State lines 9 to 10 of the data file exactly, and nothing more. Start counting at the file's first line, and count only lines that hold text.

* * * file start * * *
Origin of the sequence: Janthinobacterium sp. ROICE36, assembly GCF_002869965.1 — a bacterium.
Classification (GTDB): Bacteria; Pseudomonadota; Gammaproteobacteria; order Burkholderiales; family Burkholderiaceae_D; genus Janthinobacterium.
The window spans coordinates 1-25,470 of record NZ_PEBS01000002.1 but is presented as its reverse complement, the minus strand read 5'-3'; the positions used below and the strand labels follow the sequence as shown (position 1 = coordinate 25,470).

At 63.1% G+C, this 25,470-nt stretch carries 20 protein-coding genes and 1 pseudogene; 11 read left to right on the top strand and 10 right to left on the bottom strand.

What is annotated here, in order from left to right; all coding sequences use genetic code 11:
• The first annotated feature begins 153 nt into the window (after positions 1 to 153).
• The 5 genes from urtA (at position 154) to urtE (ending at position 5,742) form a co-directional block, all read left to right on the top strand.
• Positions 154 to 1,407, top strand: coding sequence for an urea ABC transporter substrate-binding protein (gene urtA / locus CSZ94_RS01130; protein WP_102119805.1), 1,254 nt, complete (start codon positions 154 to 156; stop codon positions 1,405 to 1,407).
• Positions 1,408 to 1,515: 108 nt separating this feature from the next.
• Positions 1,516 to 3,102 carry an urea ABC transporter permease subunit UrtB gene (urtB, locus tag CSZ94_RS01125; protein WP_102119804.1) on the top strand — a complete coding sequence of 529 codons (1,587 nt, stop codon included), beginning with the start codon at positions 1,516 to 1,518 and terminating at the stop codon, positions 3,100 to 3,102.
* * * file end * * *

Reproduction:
• Positions 1,408 to 1,515: 108 nt separating this feature from the next.
• Positions 1,516 to 3,102 carry an urea ABC transporter permease subunit UrtB gene (urtB, locus tag CSZ94_RS01125; protein WP_102119804.1) on the top strand — a complete coding sequence of 529 codons (1,587 nt, stop codon included), beginning with the start codon at positions 1,516 to 1,518 and terminating at the stop codon, positions 3,100 to 3,102.